Is the default setting of all Liverpool Supporters to elevate their managers to God-like status? Neil Poole takes a closer look at this perceived phenomenon; one both derided by outsiders and protected and held tight by the club’s own followers.
The New Messiah
When Jürgen Klopp was appointed Liverpool manager under twelve months ago, he immediately set to work managing expectations and distancing himself from the hype:
“There is no doubt, this is a huge challenge for me and my coaching team…Liverpool have not had any success for a long time and they’ve changed the manager all the time. And now they have appointed a German who is no miracle worker. Progress is not possible without a bit of time.”
No miracle worker you say?
Never has one man, so admired, been so wilfully ignored by his subjects.
Seduced by a Liverpool manager speaking sense in the wake of the vacuum left by Brendan Rodger’s superficial, middle-management chatter, we clung onto every word.
We all nodded sagely, placing chins thoughtfully between forefinger and thumb as if touched by his wisdom, stopped, and then decided, “Nah sack that. Klopp is the chose one!”
He DEFINITELY said we’d win the league in four years. Didn’t he?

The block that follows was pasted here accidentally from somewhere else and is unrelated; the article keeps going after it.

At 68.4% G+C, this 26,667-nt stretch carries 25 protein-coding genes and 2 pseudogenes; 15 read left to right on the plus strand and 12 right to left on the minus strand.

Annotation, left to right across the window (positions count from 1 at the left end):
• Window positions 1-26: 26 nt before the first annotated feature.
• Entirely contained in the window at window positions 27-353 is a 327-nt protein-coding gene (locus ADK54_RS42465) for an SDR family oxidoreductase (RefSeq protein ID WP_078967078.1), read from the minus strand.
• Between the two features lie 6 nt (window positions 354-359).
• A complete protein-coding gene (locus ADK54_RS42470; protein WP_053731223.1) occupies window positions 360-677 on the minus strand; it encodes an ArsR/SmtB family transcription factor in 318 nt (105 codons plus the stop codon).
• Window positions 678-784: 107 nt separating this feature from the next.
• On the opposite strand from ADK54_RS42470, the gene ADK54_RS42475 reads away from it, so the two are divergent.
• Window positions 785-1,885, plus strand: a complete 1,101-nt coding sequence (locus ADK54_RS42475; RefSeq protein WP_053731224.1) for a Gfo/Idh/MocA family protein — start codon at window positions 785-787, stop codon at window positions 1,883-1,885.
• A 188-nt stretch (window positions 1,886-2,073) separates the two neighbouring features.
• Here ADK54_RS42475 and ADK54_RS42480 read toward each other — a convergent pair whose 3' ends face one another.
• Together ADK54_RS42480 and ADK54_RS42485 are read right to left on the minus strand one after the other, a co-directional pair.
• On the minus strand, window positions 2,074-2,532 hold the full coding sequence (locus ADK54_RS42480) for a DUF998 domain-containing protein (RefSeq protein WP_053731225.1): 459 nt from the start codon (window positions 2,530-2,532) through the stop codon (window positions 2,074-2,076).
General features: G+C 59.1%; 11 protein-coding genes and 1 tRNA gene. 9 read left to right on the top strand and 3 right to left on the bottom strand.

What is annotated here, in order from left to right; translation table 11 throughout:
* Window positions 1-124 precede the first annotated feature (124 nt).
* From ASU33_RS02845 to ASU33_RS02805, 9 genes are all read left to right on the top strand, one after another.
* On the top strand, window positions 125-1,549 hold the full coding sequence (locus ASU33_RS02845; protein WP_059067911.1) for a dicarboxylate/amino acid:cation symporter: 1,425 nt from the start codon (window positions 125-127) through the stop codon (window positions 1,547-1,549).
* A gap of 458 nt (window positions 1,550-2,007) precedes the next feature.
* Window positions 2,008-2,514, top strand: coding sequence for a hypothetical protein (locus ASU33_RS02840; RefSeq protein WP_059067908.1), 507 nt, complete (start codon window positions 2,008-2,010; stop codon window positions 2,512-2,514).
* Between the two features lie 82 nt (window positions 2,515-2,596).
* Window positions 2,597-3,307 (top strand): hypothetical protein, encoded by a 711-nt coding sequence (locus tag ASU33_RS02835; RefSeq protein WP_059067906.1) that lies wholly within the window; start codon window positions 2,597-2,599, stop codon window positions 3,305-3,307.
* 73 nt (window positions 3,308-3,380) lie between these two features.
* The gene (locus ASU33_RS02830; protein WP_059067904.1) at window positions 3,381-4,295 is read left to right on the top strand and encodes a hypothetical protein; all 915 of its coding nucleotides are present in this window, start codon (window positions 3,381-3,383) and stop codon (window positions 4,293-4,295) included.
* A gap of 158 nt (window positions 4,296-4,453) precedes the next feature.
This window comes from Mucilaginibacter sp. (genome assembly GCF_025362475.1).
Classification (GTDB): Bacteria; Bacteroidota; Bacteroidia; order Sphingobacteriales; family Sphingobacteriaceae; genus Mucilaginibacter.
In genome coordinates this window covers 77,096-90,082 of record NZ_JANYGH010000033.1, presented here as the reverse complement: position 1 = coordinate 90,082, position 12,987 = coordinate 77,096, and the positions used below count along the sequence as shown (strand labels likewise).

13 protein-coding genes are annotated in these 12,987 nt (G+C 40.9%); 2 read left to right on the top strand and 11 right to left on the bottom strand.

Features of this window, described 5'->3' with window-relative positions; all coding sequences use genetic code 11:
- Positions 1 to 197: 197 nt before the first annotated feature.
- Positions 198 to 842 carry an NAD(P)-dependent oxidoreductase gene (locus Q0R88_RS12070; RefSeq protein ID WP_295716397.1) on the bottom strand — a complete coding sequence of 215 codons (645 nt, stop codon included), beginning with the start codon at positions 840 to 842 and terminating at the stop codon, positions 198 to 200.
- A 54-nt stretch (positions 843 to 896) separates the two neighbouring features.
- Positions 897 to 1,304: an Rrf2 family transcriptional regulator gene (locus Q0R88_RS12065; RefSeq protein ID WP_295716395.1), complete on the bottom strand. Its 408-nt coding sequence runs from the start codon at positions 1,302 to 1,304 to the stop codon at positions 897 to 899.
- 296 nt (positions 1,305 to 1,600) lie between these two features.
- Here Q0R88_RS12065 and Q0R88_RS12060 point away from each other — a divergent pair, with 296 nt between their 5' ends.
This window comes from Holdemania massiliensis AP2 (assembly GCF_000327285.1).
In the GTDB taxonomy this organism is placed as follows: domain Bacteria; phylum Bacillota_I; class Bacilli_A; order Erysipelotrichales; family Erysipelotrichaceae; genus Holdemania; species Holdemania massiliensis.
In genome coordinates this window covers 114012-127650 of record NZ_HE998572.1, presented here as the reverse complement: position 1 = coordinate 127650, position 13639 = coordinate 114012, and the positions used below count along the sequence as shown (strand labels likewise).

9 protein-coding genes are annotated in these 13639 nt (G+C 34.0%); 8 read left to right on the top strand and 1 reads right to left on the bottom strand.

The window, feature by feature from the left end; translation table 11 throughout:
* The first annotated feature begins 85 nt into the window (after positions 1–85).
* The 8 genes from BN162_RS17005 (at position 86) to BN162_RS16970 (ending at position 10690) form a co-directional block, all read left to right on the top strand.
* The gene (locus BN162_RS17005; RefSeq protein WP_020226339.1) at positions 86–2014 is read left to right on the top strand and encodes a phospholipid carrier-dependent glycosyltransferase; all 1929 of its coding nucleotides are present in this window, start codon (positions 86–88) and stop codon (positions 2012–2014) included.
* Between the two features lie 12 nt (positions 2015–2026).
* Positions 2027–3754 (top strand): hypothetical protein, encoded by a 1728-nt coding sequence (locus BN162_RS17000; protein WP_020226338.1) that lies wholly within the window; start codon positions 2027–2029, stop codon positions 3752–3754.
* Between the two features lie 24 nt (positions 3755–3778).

The critics had their ammunition. Kopites are always looking for the next Messiah. Here they go again.
To some extent they had a point. But they ignored the nuances. But then again they would, wouldn’t they? The atheist mentalists.
In the beginning…sort of
The reality is that in Liverpool’s 124 year history only two of its nineteen ‘permanent’ managers are universally held-up by supporters as untouchable.
As we all know Liverpool’s genesis took place when John Houlding took a rib from Everton and formed the fine, shapely figure of Liverpool. Well, hello there! The latter would then go on to be blamed by the former for the evils of mankind for eternity.
However, despite the chronology of our creation story the reputed fore-fathers of Liverpool Football Club came seventy years later and are Bill Shankly and Bob Paisley.
The reason why is simple. They bought about unprecedented and since unequalled achievement. They intrinsically changed the fabric of the club and wove what we know as the modern Liverpool Football Club.
The tales are well-known. Shankly dragged the club up from the gutter –he described Anfield as a toilet – and built the foundations and structure. Paisley then set about decorating the living room with silver; fourteen major trophies mercilessly but majestically plundered from home and abroad in a nine-year spree.
You’ll struggle to find a devil’s advocate, never mind a naysayer, who will dispute the regard in which Shankly or Paisley are held. Only a curmudgeonly cynic could begrudge unwavering faith in the natural beauty of the new dawn and Indian summer which followed.